• We appreciate tips that help us address the problem. Please focus on verifiable facts related to the vulnerability you have identified and avoid advice that amounts to advertising specific (security) products. 
  • Leave contact information so that we can collaborate with you to achieve a secure outcome. Please provide at least one email address or phone number. 
  • Submit the report promptly upon discovering the vulnerability.  

 Avoid in any case the following acts:

  • Installing malware: Neither on our systems nor on those of others.
  • Brute-forcing access to systems.
  • Using social engineering: Except to the extent strictly necessary to demonstrate that employees with access to sensitive data generally (seriously) fail in their duty to handle it with care. That is, if it is generally too easy to persuade them to provide such data to unauthorized persons by otherwise perfectly legal means (i.e., not through blackmail or the like). In doing so, you should exercise all the care that can reasonably be expected of you so as not to harm the employees themselves. Your findings should be aimed solely at demonstrating apparent defects in the procedures and working methods within Senzer and not at harming individual persons employed by Senzer.
  • Disclosing information about the security problem to the public or third parties before the problem has been resolved.
  • Performing actions that go beyond what is strictly necessary to demonstrate and report the security problem. In particular, when it comes to processing (including viewing or copying) confidential data that you have had access to due to the vulnerability. Instead of copying a complete database, you can usually suffice with, for example, a directory listing. Modifying or deleting data in the system is never allowed.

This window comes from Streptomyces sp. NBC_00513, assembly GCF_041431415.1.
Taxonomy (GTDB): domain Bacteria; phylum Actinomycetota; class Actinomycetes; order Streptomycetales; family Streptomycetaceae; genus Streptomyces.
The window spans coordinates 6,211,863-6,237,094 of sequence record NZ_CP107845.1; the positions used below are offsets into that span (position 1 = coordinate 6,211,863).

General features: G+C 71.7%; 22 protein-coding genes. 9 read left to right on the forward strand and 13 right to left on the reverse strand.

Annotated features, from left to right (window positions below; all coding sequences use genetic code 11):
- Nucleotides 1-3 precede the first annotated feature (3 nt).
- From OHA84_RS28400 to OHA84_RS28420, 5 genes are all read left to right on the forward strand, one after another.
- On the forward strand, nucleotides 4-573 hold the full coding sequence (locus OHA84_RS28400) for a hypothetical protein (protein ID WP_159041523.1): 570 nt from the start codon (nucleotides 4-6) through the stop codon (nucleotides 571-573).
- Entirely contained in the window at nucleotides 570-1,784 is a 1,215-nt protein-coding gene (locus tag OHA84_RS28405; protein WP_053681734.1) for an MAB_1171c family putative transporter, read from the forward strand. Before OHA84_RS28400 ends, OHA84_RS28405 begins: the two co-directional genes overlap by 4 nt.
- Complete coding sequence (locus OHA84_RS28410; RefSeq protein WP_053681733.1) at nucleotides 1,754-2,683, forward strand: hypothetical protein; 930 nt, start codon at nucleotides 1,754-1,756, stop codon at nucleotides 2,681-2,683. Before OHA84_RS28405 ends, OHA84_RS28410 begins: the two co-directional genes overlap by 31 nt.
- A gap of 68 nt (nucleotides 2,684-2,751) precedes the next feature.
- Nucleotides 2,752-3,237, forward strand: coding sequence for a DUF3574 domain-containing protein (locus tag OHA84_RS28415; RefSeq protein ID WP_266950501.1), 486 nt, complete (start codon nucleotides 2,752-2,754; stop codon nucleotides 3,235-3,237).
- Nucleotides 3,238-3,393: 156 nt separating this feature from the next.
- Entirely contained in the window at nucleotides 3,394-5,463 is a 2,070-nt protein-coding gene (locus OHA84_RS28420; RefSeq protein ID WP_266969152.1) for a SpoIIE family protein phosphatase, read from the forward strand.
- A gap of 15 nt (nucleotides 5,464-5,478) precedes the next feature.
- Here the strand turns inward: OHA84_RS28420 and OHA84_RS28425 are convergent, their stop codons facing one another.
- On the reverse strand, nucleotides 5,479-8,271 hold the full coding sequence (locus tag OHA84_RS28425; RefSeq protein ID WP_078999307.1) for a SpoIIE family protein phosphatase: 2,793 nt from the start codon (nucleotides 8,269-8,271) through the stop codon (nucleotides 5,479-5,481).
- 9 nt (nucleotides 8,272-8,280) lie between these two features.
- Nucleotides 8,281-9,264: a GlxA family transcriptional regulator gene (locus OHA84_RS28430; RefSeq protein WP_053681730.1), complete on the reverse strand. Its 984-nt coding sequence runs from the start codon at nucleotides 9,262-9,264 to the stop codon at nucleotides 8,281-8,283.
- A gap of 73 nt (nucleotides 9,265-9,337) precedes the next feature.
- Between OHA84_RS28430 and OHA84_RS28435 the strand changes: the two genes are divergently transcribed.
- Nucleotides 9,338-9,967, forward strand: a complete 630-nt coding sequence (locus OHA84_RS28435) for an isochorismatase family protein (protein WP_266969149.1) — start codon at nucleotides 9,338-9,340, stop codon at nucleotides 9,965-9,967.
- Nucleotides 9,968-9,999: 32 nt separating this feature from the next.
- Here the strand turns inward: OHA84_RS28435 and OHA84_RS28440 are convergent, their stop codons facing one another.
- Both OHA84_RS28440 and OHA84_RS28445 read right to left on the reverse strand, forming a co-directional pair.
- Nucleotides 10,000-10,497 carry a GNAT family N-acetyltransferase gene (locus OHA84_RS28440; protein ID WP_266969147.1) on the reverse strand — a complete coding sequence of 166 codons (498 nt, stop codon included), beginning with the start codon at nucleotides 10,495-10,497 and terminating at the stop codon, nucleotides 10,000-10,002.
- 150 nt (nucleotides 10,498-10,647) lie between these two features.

• Using techniques that reduce the availability and/or usability of the system or services (DoS attacks).
  • Exploiting the vulnerability in any other way.

 What you can expect:

  • If you comply with all of the above conditions, we will not file criminal charges against you or initiate a civil case against you.
  • If it turns out that you have violated any of the above conditions, we may still decide to take legal action against you.
  • We treat a report confidentially and will not share a reporter’s personal information with third parties without their permission, unless we are legally or by court order required to do so.
  • By mutual agreement, if you wish, we may mention your name as the discoverer of the reported vulnerability. In all other cases, you will remain anonymous.
  • We will send you an (automatic) confirmation of receipt within 1 business day.
  • We will respond to a report within 3 business days with an (initial) assessment of the report and possibly an expected date for resolution.
  • We will resolve the security issue you reported as quickly as possible. We aim to keep you well informed of the progress and never take longer than 90 days to resolve the problem. We are often dependent on suppliers in this process.
  • By mutual agreement, it can be determined whether and how the problem will be published after it has been resolved.
  • We can offer you a reward as a thank you for the help. Depending on the seriousness of the security issue and the quality of the report, this reward may vary from a simple ‘thank you’ to an amount of up to 300 euros. This must be for an unknown and serious security issue.